Cuthbert’s menacing manner toward King and refusal to let the matter die were actions that he learned early on in his life by simply watching his father, whose was known for his explosive temper and who, once offended, would never forgive.  


The day after the confrontation, the Indianapolis Journal reported:  

“The disturbance in the barbershop {in Washington D.C.} on Tuesday evening between Cuthbert R. Jones and Representative J. Floyd King of Louisiana has made a breezy topic for conversation at the Capitol, the hotel lobbies and the clubs.”  

The paper then presented King’s response to Cuthbert’s verbal assault upon him at the barbershop:  

“While I was being shaved, Cuthbert R. Jones, accompanied by a man whom I took to be his brother, came into Stewart’s shop and soon began conversation with each other in a loud tone about my defeat for a renomination to Congress. To this I made no response.  

“When I had been shaved and arose from my position, Cuthbert Jones got up from a chair eight or ten feet distant, on the arm of which he was sitting, and looking at me, uttered for some moments the most offensive and brutal language, such as a would-be assassin would employ when seeking an opportunity to commit murder under the disguise of the law, he and his friend meanwhile occupying advantageous positions some twelve or fifteen feet apart.  

“Discovering that I could not be caught in the villainous trap they had laid for me, they retired. I kept my eye all the time on both.  

“In the height of his frenzy Jones held his stick in his left hand and threw his right on his hip, possibly into his hop-pocket. Under these circumstances, being menaced by such deadly purpose, had I been armed I should have felt justified in destroying him. He was at no time nearer than eight or ten feet from me. I am a law-abiding man, but the law imposes no restraint in protecting myself.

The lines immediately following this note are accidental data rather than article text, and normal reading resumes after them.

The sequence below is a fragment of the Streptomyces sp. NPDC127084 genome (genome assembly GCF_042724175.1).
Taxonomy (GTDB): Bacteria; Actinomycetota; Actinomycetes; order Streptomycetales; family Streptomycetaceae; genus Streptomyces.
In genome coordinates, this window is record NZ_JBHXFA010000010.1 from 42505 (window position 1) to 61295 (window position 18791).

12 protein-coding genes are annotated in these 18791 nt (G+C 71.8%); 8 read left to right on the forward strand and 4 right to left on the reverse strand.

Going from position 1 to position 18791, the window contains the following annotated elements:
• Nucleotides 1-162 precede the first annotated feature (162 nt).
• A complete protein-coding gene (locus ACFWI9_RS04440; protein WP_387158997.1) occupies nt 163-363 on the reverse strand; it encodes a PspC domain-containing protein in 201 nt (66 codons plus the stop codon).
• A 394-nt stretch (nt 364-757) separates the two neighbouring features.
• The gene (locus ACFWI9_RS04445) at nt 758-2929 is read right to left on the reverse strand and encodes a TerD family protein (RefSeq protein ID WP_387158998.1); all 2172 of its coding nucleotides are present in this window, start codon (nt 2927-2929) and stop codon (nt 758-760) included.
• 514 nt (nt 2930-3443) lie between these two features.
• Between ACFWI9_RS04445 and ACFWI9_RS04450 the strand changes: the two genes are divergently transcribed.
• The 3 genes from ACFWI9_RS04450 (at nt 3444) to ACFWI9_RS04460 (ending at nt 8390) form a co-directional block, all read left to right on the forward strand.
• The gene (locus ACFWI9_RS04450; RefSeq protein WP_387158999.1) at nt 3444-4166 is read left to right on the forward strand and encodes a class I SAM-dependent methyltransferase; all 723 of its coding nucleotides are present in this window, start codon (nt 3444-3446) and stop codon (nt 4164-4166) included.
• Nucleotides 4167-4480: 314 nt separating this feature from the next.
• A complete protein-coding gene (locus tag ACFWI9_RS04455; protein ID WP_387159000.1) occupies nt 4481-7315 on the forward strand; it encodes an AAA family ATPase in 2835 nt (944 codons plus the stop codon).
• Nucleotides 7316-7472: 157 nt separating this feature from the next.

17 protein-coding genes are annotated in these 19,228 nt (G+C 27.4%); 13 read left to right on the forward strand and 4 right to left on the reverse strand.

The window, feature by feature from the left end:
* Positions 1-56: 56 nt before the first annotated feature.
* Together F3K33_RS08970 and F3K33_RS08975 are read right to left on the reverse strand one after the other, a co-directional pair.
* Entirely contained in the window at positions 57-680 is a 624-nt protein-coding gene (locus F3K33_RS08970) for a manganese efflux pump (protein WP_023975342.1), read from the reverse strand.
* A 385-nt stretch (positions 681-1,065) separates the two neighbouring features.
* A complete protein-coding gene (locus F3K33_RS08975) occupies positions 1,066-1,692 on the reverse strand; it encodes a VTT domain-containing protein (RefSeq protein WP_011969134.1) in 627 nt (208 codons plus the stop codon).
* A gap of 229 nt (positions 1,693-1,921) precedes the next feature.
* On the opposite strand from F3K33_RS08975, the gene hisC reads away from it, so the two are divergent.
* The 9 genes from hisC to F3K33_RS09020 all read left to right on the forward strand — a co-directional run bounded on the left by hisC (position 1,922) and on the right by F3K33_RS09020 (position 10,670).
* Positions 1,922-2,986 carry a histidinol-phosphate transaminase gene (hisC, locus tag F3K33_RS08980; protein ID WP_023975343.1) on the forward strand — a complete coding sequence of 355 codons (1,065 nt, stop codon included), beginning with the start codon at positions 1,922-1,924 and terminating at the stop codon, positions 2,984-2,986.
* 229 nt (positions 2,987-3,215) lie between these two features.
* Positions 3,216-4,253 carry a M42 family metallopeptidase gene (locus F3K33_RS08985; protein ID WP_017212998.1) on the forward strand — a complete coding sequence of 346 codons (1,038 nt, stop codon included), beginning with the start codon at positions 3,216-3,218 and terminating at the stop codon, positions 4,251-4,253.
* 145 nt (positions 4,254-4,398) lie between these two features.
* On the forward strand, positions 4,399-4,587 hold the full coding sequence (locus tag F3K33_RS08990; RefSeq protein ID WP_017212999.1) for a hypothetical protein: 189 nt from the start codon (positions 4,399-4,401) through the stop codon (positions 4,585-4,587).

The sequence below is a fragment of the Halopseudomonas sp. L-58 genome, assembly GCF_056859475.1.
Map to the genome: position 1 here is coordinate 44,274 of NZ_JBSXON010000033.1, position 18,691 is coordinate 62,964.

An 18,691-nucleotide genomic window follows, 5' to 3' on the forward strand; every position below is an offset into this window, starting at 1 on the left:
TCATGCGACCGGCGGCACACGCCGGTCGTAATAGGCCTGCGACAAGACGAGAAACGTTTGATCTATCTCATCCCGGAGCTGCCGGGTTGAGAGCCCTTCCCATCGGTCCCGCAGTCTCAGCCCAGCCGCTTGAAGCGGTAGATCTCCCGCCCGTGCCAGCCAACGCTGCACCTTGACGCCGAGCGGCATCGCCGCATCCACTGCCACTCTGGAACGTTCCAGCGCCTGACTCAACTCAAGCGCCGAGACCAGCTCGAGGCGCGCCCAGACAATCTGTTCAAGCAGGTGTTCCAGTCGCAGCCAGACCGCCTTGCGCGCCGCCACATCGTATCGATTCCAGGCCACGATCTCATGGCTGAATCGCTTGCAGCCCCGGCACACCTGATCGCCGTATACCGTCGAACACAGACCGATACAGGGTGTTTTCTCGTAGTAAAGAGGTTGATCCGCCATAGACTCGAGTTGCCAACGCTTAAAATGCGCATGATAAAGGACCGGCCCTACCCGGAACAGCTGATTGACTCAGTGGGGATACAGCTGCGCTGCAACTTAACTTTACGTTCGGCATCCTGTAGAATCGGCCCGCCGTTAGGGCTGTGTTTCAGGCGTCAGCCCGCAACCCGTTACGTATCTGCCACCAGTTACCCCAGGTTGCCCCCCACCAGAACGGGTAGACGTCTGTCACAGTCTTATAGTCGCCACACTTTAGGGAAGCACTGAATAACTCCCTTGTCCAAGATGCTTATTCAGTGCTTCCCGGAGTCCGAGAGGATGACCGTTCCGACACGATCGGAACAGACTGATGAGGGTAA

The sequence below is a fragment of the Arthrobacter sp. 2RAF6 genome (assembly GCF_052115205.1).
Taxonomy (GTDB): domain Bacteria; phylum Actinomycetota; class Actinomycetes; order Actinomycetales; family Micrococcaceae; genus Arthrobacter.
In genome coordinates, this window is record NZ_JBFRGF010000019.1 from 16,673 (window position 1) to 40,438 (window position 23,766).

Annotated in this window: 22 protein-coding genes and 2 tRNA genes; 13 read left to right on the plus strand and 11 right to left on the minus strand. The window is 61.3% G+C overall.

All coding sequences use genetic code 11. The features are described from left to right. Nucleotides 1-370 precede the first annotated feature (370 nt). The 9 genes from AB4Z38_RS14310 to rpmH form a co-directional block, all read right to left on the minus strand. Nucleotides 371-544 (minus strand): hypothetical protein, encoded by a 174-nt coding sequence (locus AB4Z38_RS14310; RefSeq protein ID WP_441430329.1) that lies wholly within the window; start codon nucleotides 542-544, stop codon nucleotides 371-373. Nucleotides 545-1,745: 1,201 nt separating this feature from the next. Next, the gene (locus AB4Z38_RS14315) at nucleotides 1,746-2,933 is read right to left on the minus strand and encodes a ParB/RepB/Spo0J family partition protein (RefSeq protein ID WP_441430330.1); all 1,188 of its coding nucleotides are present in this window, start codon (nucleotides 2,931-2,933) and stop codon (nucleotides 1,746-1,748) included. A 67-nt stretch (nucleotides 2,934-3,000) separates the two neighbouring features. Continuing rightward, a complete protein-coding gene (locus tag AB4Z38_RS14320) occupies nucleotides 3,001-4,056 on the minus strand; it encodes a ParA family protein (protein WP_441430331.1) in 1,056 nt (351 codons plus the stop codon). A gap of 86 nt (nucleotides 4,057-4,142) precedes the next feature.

“Jones’s hostility to me is due solely to my opposition to his appointment to a consular position. That opposition was because, I was informed by most reputable and distinguished gentlemen, acquainted with the facts, that he was a fugitive from justice on account of the assassination of General Liddell, of my district, by Jones’ father, his older brother and himself, the two former being lynched for their crime and the latter flying for his life. He has never yet ventured to return.  

“It is a pretense on his part that it is due to his mother. I long ago denounced that statement as false over my own signature through the Associated Press.”  


This final confrontation between the two men resulted in no violence but not because Cuthbert did not do his best to provoke King to fight. But afterward, both Cuthbert and King had more important things to do – finding jobs.